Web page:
Customers of the crypto lending service BlockFi got considerably more than they bargained for when what appears to have been a clerical error ended up in a massive promotional campaign reward bitcoin (BTC) payments of over BTC 700 – which even in the current market slide represents a small fortune.
The issue appears to have taken place last week and over the weekend, during and in the lead-up to BlockFi’s March trading and stablecoin-related promotional campaigns, whereby some customers were promised bitcoin reward bonuses for trading target volumes before the end of the month. But something appears to have gone horribly wrong for the firm in what looks decidedly like a fat finger error, or perhaps a series of such mishaps.
Last week, Reddit users took to the forum to post claims about “generous” payments from BlockFi, with one posting a screenshot apparently showing payment of a whopping BTC 701.4 (USD 28m).
Another recounted the tale of what “happened to my friend,” who thought he’d won BTC 5,” claiming that the offer “says promo, after all.”
But the gaffe is threatening to turn ugly, as BlockFi appears to be threatening to take legal measures in a bid to reclaim the funds.
The “friend” of the BTC 5 recipient was reportedly “able to move it,” but “now BlockFi is threatening” him to return it or face legal action.
The poster concluded by asking the pertinent question: “[Whose] BTC was he awarded?”
BlockFi has issued an official statement, posting to Reddit that “on May 17, 2021, fewer than 100 clients were incorrectly credited with cryptocurrency associated with a promotional payout that did not belong to them.”
BlockFi added that it has “contacted these clients and is working with them to rectify the issue.”
And it stated, “The situation does not affect any of BlockFi’s ongoing operations and measures have been taken to ensure that an error like this will not be possible in the future. […] Client funds are not impacted and are safeguarded.”
The firm confirmed that “certain” withdrawals had been “delayed and trading paused” as it worked to fix the issue.
Also, Zac Prince, CEO and Co-founder of BlockFi, said today that they “mistakenly credited a bunch of BTC in accounts but only sent a couple of hundred BTC to <100 clients before it was caught.”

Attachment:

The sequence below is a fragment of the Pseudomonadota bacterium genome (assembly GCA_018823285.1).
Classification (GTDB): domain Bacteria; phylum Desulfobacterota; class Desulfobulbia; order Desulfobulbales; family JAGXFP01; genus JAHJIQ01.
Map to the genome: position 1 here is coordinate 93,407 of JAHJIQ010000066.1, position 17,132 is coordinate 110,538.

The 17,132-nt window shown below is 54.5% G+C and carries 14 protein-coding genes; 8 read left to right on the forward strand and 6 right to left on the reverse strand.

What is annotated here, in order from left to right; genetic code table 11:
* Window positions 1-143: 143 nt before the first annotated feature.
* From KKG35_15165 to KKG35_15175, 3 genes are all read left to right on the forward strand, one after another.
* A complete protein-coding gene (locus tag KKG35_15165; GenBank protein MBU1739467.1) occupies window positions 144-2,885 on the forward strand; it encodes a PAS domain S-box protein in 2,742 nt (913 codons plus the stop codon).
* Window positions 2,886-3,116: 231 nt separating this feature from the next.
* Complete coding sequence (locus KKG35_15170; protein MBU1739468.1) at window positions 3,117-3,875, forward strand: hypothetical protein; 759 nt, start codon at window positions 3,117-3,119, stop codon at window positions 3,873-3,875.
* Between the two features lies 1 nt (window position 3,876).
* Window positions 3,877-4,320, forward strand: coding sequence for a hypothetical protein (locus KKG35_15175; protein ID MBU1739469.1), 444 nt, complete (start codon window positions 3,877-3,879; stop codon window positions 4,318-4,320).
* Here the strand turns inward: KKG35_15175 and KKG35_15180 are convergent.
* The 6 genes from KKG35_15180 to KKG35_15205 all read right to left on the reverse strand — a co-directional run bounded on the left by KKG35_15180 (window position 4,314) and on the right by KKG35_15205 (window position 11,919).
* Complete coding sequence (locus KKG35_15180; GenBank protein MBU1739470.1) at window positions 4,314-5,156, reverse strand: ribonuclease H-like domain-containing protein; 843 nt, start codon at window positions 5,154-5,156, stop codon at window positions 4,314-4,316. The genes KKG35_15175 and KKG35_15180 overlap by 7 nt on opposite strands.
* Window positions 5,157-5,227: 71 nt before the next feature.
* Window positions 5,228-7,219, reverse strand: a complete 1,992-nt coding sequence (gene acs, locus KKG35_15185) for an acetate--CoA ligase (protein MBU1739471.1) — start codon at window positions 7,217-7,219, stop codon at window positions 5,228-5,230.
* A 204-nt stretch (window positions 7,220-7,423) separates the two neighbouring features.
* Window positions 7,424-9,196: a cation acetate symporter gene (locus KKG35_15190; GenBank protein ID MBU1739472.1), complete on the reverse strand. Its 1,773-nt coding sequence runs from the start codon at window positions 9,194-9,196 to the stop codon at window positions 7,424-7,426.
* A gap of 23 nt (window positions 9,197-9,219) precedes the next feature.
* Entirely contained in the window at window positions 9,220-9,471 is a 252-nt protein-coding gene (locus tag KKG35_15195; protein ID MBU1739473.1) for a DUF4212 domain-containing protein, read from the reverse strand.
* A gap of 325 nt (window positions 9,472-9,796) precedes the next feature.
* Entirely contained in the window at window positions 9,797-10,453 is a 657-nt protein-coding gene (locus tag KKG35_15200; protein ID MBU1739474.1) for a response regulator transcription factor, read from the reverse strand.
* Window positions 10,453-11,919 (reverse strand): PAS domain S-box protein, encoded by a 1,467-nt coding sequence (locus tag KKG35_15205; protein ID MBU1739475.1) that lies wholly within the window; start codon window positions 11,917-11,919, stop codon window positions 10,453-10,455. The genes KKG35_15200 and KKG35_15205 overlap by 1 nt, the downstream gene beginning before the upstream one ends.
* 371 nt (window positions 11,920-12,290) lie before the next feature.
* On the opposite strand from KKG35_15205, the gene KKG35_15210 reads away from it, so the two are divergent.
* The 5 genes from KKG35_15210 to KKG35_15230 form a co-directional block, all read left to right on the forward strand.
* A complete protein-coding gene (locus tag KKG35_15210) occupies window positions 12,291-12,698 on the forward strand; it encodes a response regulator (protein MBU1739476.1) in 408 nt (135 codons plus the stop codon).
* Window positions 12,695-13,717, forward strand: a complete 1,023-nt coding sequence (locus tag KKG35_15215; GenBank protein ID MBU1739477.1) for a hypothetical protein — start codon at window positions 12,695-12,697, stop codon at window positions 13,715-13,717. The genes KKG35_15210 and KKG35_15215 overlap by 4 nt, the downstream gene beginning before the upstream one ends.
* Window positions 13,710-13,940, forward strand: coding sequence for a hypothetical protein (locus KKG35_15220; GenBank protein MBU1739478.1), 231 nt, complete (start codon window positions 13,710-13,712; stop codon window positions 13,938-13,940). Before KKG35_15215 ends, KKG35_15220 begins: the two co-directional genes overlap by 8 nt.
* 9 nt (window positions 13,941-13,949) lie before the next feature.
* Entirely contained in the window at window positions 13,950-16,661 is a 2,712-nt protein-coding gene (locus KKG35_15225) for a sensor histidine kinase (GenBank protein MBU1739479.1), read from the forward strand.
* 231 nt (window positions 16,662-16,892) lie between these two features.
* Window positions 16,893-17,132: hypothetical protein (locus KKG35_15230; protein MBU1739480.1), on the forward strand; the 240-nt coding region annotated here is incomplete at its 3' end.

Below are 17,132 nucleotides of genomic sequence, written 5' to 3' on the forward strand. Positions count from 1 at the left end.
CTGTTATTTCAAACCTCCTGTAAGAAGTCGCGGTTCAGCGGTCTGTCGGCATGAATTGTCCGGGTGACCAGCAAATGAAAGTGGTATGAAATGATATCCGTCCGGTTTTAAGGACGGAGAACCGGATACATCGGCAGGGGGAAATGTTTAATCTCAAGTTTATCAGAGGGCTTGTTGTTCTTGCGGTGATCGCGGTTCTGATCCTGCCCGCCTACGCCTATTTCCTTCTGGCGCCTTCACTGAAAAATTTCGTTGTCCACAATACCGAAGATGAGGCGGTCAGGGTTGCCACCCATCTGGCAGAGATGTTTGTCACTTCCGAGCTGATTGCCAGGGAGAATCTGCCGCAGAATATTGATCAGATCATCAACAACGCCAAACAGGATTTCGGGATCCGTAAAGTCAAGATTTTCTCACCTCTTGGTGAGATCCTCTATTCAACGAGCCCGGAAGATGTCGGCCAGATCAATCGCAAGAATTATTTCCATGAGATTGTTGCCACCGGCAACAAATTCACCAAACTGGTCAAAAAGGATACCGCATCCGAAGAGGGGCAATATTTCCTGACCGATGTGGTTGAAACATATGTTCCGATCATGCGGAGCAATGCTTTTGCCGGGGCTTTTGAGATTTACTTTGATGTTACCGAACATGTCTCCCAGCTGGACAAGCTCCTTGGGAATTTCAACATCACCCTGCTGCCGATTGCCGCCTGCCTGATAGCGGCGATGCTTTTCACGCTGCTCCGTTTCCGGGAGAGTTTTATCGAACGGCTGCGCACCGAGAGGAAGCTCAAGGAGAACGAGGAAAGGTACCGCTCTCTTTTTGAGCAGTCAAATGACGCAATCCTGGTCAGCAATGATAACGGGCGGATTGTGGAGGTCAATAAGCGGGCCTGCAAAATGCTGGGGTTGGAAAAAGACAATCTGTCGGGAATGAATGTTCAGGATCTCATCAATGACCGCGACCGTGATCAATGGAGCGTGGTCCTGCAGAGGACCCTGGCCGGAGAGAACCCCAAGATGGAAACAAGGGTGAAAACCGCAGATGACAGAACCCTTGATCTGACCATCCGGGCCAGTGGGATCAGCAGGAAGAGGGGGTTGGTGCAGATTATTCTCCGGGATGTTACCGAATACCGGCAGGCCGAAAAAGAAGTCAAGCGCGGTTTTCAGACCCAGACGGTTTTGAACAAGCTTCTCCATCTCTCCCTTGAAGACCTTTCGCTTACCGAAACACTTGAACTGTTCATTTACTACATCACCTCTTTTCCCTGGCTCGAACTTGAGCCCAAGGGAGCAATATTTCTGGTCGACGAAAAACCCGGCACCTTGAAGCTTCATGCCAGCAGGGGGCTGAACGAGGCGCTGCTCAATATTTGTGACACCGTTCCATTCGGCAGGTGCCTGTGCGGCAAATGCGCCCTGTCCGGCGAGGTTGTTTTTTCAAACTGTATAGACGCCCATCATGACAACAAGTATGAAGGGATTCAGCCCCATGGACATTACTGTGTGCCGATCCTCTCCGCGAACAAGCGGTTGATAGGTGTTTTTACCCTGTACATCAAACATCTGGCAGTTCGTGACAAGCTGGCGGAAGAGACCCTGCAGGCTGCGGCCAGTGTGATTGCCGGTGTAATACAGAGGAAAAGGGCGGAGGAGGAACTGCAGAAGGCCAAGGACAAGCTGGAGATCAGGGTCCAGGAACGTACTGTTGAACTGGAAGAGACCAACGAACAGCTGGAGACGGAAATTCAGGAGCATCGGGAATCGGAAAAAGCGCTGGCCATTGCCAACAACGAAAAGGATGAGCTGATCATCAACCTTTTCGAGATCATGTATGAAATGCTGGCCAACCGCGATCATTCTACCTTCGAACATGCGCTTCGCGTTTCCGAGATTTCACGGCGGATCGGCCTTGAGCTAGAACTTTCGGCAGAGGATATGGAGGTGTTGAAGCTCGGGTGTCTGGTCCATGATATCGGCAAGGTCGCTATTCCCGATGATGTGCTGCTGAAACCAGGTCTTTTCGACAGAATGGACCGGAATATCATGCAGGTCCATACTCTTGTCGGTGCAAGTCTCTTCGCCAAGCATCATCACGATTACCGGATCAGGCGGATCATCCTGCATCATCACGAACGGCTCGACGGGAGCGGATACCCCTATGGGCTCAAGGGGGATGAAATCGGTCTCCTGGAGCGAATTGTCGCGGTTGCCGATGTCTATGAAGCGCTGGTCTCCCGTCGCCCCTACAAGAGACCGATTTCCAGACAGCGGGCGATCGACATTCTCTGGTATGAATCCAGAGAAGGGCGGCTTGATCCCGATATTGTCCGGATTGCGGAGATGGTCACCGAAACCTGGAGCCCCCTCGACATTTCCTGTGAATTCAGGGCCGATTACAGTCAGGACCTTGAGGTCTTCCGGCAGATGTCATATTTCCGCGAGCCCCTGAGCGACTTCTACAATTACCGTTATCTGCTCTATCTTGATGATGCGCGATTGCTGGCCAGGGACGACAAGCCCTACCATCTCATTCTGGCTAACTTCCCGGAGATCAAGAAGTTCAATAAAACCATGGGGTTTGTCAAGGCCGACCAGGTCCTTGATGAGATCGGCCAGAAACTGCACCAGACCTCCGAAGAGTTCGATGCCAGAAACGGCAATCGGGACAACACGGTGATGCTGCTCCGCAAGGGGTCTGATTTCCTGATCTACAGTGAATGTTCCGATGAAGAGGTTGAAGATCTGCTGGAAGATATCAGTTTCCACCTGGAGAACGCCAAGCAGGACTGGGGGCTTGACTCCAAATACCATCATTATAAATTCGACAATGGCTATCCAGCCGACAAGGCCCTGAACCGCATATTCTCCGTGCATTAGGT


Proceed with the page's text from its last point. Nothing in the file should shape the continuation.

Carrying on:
According to him, the amount at risk is a fraction of the BTC they own with equity capital and a fraction of loss reserves they carry for this exact purpose.
2. Couple hundred BTC total to <100 clients. TBD on BTC lost as folks are sending it back but in any case an amount that is a fraction of loss reserves and platform is operating normally
— Zac Prince (@BlockFiZac) May 19, 2021
And it appears that BTC was not the only token involved in the mixup. Another furious Redditor complained that they had also been mistakenly credited with the Gemini-operated stablecoin GUSD, and stated that they had been sent accusatory emails about token withdrawals completely unrelated to the payouts.
The poster said BlockFi “sent an email accusing me of withdrawing funds that aren’t mine, saying its fraud and a crime they will act on it if [the tokens are] not returned in the next two hours.” But the poster claimed the tokens they withdrew were USD coin (USDC) – not the funds they were mistakenly sent.
The poster concluded: “F*** you, it’s my money. They can’t even look through the records to verify what they are talking about. My account with them is only one month old. It’s easy to see what went on. Great way to treat a new customer.”
On Twitter, the Sino Global Capital CEO Matthew Graham and others discussed the possible legal ramifications of the blunder, with some drawing parallels with similar-sounding fat finger cases from the banking sector. Graham conceded that “in practice,” it was “likely difficult to recover” mistakenly sent crypto funds.
*meant difficult to recover 100% and as a matter of practice, because bitcoin. but yeah, large bulk of it will be recoverable.
— Matthew Graham (@mattysino) May 19, 2021
The post Apparent BlockFi Fat Finger Gaffe Sees Users ‘Credited BTC 701’ appeared first on FortuneZ.